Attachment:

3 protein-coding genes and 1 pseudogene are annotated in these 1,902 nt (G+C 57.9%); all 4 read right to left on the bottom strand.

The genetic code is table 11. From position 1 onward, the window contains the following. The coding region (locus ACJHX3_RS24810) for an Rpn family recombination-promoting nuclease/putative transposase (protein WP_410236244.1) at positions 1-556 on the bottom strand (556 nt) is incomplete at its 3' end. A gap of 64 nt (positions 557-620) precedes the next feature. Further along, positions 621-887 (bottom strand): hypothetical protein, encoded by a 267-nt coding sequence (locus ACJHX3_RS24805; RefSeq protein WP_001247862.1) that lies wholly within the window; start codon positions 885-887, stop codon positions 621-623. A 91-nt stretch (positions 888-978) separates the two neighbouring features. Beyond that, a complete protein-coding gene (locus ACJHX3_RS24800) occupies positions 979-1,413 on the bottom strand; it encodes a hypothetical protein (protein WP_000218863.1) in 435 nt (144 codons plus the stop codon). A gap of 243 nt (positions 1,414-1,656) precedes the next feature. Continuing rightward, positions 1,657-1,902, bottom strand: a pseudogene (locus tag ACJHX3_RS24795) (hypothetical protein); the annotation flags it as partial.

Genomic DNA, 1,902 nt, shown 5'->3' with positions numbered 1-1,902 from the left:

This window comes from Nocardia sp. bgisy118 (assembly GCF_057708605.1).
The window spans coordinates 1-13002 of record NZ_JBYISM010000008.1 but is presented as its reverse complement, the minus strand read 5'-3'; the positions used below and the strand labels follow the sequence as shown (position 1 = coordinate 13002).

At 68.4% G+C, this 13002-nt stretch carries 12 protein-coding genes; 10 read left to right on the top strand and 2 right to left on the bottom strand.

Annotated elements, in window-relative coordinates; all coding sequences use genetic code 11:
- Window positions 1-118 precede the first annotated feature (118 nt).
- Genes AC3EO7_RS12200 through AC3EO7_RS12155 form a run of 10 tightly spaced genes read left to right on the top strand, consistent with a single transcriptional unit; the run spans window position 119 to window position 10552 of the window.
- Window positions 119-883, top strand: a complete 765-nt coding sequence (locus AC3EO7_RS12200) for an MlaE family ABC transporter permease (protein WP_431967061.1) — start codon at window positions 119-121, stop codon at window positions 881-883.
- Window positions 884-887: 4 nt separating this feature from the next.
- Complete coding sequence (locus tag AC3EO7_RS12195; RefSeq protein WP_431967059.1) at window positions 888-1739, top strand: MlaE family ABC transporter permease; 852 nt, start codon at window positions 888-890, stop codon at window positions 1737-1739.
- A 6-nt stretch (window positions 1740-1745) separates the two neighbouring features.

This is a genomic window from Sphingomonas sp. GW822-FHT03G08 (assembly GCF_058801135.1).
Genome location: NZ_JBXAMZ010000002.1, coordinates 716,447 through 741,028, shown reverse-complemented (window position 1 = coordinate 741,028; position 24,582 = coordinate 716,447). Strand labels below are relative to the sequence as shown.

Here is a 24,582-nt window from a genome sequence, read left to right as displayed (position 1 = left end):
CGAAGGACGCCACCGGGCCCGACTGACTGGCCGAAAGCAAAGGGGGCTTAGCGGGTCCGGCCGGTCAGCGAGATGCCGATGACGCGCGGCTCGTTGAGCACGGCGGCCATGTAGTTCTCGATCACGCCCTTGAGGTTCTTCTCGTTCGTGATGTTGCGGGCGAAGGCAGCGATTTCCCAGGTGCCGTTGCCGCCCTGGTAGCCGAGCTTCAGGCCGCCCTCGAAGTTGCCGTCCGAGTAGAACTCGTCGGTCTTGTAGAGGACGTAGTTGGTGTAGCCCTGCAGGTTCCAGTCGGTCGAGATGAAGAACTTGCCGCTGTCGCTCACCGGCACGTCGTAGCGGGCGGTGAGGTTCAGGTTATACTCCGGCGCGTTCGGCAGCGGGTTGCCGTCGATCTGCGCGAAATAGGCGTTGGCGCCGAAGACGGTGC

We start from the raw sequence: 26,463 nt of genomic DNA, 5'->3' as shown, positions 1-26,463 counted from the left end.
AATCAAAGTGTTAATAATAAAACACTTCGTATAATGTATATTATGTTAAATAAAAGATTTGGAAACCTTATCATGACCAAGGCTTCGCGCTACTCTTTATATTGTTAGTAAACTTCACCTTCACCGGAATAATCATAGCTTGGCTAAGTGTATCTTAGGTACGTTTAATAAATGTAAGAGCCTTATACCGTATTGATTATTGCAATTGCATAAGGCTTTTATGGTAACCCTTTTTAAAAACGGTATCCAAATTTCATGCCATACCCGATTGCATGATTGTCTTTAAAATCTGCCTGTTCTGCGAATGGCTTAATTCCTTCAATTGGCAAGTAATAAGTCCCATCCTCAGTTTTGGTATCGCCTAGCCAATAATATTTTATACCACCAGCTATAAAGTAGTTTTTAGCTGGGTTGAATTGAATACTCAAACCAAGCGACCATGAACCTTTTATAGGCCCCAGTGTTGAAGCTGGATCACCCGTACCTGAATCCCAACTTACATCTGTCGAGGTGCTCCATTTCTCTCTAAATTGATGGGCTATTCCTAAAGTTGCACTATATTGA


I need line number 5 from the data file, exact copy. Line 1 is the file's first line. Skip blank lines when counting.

The window spans coordinates 1-13002 of record NZ_JBYISM010000008.1 but is presented as its reverse complement, the minus strand read 5'-3'; the positions used below and the strand labels follow the sequence as shown (position 1 = coordinate 13002).